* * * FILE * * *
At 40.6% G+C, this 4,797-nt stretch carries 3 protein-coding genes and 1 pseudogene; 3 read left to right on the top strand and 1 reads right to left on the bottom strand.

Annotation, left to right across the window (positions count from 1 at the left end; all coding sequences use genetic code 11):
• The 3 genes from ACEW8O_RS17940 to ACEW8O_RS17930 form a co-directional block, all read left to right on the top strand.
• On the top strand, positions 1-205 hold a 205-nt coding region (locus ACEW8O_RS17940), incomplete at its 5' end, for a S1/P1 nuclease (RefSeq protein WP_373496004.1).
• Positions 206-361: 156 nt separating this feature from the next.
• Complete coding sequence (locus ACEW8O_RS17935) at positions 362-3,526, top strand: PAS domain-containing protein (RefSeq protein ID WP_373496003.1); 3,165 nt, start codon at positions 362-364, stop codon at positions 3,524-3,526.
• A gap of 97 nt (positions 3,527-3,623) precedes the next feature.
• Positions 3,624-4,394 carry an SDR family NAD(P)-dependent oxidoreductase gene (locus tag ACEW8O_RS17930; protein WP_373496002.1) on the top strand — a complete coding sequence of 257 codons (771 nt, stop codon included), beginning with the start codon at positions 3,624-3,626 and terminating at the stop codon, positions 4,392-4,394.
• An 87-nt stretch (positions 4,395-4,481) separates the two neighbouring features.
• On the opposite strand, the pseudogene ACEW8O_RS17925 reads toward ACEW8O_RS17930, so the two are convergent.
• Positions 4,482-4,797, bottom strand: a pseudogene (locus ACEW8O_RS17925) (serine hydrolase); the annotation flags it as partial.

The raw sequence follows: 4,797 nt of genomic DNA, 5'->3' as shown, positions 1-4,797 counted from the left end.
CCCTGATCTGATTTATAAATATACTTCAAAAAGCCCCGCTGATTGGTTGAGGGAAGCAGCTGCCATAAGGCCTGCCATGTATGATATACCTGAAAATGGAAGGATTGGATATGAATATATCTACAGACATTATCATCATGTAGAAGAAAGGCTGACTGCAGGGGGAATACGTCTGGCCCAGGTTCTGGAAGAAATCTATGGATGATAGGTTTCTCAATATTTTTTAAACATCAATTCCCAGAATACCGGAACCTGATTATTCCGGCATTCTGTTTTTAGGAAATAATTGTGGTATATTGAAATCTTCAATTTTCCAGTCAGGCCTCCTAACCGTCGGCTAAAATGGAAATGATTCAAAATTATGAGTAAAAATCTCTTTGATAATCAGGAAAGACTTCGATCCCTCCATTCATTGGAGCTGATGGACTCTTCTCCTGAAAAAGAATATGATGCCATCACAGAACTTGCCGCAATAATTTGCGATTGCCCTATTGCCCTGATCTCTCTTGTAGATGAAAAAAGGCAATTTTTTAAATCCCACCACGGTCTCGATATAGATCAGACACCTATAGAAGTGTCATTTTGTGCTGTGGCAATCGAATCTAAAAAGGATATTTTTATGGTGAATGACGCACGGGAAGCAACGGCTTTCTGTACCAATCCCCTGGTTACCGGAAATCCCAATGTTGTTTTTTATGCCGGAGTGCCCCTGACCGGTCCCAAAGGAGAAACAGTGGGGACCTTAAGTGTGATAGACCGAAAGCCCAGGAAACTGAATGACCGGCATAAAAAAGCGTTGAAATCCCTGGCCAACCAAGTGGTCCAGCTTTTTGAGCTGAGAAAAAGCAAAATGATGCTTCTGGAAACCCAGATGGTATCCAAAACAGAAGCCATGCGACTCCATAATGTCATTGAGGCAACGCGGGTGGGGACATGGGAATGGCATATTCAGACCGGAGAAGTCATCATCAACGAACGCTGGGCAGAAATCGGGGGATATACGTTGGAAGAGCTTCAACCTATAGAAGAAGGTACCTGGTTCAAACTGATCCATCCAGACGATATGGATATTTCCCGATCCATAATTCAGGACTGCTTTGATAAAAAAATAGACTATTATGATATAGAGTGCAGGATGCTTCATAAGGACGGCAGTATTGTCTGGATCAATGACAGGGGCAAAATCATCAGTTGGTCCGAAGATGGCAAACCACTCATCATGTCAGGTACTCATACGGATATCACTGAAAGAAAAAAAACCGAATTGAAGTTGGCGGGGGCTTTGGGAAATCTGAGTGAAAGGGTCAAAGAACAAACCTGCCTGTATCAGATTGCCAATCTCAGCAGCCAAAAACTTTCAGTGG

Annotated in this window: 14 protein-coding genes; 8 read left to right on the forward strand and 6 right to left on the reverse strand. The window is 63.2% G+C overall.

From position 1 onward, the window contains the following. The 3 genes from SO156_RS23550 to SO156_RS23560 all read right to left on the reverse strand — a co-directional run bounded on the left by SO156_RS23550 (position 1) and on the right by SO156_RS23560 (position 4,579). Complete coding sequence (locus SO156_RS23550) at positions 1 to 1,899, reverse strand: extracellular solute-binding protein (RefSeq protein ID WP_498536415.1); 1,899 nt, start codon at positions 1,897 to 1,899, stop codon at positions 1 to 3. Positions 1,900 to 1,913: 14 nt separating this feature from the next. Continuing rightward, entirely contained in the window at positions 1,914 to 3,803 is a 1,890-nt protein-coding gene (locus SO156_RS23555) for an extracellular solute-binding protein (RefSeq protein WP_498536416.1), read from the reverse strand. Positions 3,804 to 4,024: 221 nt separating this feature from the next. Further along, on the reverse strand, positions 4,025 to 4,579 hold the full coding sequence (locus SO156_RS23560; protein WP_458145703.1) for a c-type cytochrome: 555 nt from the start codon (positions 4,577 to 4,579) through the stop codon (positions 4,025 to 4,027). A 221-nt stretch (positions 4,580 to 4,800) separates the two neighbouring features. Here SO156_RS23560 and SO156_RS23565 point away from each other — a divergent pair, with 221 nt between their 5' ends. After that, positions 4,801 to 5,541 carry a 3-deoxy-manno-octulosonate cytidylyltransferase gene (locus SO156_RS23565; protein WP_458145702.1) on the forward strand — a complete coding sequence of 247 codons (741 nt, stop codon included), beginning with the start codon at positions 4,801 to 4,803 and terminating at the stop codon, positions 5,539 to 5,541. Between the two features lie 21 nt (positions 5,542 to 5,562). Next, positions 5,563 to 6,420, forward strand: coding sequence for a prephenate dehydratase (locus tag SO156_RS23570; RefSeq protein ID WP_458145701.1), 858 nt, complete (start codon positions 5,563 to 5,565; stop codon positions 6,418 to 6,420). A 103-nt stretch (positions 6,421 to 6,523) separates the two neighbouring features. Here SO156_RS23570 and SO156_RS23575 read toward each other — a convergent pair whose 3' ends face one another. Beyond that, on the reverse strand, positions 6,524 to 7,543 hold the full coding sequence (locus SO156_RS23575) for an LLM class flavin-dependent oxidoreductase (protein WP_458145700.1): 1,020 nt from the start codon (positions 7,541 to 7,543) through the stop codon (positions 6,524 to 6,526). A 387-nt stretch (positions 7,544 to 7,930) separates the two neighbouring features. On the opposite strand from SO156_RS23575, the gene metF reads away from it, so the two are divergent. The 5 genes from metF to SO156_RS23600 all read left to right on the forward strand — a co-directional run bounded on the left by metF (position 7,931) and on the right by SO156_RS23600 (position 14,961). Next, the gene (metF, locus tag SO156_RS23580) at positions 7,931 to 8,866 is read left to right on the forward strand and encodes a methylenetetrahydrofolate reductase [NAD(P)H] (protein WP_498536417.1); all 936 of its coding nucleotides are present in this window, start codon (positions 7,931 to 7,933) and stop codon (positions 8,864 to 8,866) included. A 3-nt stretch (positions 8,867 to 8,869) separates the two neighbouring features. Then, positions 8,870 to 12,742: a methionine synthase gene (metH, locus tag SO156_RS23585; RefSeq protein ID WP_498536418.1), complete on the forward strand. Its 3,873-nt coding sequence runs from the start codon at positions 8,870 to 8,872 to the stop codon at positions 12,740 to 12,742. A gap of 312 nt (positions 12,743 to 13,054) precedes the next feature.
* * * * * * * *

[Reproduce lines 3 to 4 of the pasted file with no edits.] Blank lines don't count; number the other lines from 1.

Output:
• The 3 genes from ACEW8O_RS17940 to ACEW8O_RS17930 form a co-directional block, all read left to right on the top strand.
• On the top strand, positions 1-205 hold a 205-nt coding region (locus ACEW8O_RS17940), incomplete at its 5' end, for a S1/P1 nuclease (RefSeq protein WP_373496004.1).